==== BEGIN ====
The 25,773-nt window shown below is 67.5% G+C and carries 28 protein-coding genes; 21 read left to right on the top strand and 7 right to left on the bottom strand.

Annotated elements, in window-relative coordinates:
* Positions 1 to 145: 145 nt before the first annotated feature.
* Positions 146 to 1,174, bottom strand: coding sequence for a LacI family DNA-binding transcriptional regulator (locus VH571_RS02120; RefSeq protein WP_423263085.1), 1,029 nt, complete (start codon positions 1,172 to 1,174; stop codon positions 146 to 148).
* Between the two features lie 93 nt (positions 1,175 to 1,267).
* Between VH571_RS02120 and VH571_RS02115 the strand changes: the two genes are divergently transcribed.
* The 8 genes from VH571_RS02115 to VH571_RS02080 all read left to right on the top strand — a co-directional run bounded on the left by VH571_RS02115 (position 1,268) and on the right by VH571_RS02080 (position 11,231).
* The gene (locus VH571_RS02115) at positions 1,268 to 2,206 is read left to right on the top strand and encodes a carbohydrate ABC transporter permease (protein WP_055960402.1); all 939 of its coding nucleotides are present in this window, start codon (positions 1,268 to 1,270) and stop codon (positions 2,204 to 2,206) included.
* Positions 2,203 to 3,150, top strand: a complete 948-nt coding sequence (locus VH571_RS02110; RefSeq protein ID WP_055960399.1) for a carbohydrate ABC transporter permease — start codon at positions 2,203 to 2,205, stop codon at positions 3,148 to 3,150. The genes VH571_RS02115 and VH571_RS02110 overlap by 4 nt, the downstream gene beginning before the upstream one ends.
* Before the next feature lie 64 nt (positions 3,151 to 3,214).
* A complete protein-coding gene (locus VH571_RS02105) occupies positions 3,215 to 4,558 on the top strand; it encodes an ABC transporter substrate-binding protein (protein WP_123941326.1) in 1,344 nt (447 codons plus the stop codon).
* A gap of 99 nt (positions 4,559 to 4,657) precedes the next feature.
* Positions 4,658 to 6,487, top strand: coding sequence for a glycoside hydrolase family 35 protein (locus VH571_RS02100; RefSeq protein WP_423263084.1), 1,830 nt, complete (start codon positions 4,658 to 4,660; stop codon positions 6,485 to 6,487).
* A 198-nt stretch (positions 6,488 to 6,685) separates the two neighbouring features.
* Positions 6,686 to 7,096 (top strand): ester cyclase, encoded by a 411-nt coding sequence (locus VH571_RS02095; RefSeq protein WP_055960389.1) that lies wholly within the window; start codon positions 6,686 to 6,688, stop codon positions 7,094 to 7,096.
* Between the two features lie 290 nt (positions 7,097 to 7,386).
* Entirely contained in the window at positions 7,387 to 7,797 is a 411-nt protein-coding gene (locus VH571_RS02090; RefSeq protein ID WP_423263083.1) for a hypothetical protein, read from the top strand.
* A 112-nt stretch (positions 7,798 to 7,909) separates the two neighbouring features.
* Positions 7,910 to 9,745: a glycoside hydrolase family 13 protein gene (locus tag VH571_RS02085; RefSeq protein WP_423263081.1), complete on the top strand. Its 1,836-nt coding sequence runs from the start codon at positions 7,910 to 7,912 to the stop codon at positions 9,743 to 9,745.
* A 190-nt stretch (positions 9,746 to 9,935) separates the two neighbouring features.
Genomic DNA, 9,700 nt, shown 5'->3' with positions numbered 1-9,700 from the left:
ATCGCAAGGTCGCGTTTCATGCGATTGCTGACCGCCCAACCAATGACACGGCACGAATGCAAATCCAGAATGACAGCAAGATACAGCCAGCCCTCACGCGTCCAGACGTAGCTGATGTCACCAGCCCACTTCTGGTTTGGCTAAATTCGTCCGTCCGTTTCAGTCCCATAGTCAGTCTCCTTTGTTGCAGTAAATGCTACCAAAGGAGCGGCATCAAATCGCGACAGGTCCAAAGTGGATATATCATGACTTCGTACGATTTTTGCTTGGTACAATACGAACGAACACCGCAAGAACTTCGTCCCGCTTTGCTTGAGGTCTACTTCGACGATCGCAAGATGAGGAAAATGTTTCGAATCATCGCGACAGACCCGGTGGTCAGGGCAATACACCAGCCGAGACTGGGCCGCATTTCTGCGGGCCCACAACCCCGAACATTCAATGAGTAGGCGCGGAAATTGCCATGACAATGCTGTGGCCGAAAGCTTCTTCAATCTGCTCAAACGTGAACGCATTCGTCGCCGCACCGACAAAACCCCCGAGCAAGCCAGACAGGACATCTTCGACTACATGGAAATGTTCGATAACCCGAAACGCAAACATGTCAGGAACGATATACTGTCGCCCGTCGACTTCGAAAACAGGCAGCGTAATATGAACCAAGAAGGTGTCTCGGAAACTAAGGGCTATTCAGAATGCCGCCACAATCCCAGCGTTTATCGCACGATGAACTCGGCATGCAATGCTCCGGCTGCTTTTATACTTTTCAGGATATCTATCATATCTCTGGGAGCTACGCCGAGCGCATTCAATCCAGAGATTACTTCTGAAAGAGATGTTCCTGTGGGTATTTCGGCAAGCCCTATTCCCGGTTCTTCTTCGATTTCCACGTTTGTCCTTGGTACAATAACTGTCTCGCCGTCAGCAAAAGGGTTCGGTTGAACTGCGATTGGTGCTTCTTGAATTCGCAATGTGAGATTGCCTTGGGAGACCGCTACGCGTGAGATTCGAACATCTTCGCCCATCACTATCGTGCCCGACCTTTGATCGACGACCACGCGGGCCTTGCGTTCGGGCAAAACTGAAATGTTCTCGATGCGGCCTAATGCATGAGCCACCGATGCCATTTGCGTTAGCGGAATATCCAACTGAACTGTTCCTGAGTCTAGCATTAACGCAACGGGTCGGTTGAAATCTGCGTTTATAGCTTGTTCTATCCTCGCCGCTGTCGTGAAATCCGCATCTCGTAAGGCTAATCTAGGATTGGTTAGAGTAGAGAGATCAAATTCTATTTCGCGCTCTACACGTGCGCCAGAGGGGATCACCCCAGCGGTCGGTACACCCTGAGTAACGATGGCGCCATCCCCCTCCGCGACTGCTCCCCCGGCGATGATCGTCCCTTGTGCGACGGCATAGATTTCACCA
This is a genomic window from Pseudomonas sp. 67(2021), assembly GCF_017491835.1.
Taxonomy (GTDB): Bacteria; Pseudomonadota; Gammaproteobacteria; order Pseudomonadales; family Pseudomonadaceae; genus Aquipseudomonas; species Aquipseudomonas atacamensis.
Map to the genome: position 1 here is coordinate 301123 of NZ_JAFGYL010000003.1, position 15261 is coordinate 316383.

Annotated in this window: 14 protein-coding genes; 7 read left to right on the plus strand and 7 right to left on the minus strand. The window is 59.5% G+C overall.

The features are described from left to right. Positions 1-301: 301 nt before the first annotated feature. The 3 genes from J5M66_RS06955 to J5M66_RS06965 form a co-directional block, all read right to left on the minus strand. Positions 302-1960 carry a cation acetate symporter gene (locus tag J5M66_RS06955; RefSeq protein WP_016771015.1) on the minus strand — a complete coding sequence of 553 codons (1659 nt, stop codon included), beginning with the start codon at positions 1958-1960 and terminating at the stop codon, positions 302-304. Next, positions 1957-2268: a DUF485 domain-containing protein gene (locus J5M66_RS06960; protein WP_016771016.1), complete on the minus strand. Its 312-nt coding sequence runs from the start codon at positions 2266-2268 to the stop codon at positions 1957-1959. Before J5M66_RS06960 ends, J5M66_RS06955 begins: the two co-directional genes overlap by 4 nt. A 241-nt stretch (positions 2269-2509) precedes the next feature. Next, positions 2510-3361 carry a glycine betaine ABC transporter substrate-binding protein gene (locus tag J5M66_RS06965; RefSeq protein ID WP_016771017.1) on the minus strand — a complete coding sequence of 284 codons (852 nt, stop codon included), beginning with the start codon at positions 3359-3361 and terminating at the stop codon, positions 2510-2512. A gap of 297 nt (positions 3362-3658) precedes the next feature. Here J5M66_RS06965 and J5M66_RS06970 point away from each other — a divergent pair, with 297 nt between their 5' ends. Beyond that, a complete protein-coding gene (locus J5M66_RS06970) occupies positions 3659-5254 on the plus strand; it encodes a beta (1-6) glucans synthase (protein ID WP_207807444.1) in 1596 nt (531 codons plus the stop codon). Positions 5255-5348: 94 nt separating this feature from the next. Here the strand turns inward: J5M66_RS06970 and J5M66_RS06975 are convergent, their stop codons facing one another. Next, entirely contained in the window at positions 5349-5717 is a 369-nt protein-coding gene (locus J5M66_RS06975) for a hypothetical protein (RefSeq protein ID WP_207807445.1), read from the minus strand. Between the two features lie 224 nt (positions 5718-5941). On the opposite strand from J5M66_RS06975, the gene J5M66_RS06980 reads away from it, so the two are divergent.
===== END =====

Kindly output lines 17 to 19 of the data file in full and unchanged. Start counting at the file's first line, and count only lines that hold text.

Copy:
* Entirely contained in the window at positions 7,387 to 7,797 is a 411-nt protein-coding gene (locus VH571_RS02090; RefSeq protein ID WP_423263083.1) for a hypothetical protein, read from the top strand.
* A 112-nt stretch (positions 7,798 to 7,909) separates the two neighbouring features.
* Positions 7,910 to 9,745: a glycoside hydrolase family 13 protein gene (locus tag VH571_RS02085; RefSeq protein WP_423263081.1), complete on the top strand. Its 1,836-nt coding sequence runs from the start codon at positions 7,910 to 7,912 to the stop codon at positions 9,743 to 9,745.